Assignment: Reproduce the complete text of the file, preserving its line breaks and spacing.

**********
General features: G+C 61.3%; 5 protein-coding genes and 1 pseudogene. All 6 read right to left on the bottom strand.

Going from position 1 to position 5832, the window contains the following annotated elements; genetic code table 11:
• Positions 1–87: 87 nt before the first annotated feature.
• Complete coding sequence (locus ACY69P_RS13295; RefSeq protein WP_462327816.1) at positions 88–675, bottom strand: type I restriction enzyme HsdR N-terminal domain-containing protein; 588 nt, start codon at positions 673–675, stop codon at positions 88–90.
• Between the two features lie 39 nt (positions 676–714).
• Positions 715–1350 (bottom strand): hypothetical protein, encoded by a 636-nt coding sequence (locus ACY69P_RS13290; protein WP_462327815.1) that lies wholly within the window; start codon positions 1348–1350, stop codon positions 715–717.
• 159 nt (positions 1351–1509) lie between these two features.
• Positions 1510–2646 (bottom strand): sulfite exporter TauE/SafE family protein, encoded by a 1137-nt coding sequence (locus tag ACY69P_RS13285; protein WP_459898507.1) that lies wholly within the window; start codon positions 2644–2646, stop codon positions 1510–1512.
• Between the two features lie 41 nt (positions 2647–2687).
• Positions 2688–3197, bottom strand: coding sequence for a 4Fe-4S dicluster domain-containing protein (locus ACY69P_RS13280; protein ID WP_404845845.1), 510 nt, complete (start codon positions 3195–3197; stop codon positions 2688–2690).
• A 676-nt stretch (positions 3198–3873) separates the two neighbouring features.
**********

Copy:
General features: G+C 61.3%; 5 protein-coding genes and 1 pseudogene. All 6 read right to left on the bottom strand.

Going from position 1 to position 5832, the window contains the following annotated elements; genetic code table 11:
• Positions 1–87: 87 nt before the first annotated feature.
• Complete coding sequence (locus ACY69P_RS13295; RefSeq protein WP_462327816.1) at positions 88–675, bottom strand: type I restriction enzyme HsdR N-terminal domain-containing protein; 588 nt, start codon at positions 673–675, stop codon at positions 88–90.
• Between the two features lie 39 nt (positions 676–714).
• Positions 715–1350 (bottom strand): hypothetical protein, encoded by a 636-nt coding sequence (locus ACY69P_RS13290; protein WP_462327815.1) that lies wholly within the window; start codon positions 1348–1350, stop codon positions 715–717.
• 159 nt (positions 1351–1509) lie between these two features.
• Positions 1510–2646 (bottom strand): sulfite exporter TauE/SafE family protein, encoded by a 1137-nt coding sequence (locus tag ACY69P_RS13285; protein WP_459898507.1) that lies wholly within the window; start codon positions 2644–2646, stop codon positions 1510–1512.
• Between the two features lie 41 nt (positions 2647–2687).
• Positions 2688–3197, bottom strand: coding sequence for a 4Fe-4S dicluster domain-containing protein (locus ACY69P_RS13280; protein ID WP_404845845.1), 510 nt, complete (start codon positions 3195–3197; stop codon positions 2688–2690).
• A 676-nt stretch (positions 3198–3873) separates the two neighbouring features.